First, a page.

Abgineh Museum of Iran or Glassware and Ceramic Museum is one of the unique collections of glassblowing arts in Iran. This museum is located at 30 Tir Street (formerly known as Ghavam Al Saltaneh Street), in Tehran.
Abgineh Museum was founded in the order of the former Queen, Farah in 1980. the museum is housed in the 1915 mansion of a former prime minister in Reza Shah’s government, and from 1953-1960 it functioned as the Egyptian Embassy, so the building itself has architectural merit.
This museum, that is actually a historical house is 90 years old. It belonged to Ahmad Qavam, one of the famous politicians of Qajar era.
This house constructed on an area of 1040 square meters which contains two stories. There are two similar buildings, in case of architecture and brickwork, in Tehran; Ahmad Shahi pavilion and Teymur Tash house. This splendid monument was the house of Ahmad Qavam (1909-1979), an influential political figure of Qajar and Pahlavi eras, for 30 years.
You will see a combination of Iranian and European (19th century) architectural style in this mansion. The first floor joined to the second floor through wooden stairs like Russian style. To set entrance temperature and light into the building they used double-glazed windows instead of wooden doors. The interior of this house belongs to the Farabi Cinema Foundation, and the exterior belongs to the Abgineh Museum.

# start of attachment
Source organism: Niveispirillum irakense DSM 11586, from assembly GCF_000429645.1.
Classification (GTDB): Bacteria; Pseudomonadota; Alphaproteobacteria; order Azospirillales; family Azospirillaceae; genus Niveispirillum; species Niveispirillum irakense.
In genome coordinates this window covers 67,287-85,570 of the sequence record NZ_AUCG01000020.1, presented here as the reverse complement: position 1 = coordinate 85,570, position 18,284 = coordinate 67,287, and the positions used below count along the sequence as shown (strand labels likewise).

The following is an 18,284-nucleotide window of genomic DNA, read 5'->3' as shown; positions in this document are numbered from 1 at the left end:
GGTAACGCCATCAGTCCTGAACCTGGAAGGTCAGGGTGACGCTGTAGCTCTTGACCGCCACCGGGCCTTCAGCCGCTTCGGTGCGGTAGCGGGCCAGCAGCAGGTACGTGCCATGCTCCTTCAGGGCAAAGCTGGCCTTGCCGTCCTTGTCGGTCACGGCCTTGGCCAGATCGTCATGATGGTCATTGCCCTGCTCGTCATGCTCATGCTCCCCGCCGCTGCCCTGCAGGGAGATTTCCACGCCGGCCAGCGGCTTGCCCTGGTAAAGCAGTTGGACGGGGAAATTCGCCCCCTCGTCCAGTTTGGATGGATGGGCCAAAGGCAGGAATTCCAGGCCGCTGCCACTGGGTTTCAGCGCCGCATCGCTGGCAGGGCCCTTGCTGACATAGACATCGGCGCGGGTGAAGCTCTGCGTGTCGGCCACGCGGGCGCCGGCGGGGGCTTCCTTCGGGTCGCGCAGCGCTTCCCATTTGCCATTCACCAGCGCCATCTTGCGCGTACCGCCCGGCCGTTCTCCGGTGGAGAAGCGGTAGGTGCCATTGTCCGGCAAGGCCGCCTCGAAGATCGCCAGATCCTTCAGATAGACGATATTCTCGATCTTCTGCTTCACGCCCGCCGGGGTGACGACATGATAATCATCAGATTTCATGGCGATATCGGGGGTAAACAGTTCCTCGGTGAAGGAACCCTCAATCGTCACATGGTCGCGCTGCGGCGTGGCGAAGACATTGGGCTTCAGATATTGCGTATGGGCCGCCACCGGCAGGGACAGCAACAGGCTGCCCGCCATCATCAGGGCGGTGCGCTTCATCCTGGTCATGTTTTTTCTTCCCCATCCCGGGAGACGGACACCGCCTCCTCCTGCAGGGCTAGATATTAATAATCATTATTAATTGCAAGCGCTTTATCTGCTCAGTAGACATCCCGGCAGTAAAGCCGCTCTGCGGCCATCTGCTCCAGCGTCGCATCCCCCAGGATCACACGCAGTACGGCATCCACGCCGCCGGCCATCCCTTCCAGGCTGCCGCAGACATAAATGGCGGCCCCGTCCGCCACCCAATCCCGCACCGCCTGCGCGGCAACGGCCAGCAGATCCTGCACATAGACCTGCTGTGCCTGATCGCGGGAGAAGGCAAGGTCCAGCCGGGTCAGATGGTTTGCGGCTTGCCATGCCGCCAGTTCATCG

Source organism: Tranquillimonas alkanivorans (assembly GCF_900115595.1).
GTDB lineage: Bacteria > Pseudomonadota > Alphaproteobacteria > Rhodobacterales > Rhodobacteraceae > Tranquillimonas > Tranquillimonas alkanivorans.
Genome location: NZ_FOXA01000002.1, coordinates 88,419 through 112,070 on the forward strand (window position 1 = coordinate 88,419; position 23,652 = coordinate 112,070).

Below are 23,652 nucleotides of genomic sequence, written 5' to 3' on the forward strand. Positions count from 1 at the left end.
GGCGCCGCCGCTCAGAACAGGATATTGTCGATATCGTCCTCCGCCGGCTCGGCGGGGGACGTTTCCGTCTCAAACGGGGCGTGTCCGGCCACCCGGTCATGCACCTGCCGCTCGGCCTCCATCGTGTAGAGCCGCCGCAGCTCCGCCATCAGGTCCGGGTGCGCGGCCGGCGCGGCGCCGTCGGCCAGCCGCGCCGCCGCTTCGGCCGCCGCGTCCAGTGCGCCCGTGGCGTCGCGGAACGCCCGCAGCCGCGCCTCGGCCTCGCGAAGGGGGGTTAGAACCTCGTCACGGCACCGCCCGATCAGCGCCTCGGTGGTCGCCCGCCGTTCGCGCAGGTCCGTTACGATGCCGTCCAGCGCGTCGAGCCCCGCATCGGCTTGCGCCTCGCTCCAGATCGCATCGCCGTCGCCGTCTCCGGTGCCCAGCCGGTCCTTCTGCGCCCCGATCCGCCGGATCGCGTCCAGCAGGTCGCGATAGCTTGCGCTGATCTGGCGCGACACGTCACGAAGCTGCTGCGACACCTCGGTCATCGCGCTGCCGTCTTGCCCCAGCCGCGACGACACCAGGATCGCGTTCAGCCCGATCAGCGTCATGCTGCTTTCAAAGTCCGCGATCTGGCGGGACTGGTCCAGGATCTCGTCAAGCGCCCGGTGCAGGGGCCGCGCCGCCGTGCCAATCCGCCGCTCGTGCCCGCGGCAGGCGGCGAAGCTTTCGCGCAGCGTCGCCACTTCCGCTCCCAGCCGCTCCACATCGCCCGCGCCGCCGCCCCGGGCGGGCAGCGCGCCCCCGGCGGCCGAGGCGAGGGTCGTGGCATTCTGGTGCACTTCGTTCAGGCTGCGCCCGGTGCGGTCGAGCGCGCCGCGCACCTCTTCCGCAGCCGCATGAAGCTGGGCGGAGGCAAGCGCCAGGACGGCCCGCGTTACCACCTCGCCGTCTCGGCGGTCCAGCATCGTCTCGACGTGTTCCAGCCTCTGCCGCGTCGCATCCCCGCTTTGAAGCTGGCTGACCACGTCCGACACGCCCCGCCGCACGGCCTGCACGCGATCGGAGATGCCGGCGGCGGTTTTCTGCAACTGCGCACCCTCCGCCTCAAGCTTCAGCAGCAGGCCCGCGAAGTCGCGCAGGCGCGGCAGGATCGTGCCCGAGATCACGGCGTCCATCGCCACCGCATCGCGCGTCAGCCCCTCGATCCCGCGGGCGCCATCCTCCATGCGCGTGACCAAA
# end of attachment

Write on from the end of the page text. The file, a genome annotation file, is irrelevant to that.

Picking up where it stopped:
You can find the rare collection of glass and clay works in this interesting museum with its unique building and architecture. You will see objects dating back from the 4th millennium B.C. up to the present time as well as glass works from the 1st millennium B.C. up to the contemporary era.
The showcases in this museum are one of the prominent features of Interior design of this mansion. These showcases designed inspired by the pillars in Persepolis, Tachara, and Ka'ba-ye Zartosht. The designer of these marvelous showcases is the famous Austria designer Hans Hollein.
The Glassware and Ceramic Museum of Iran: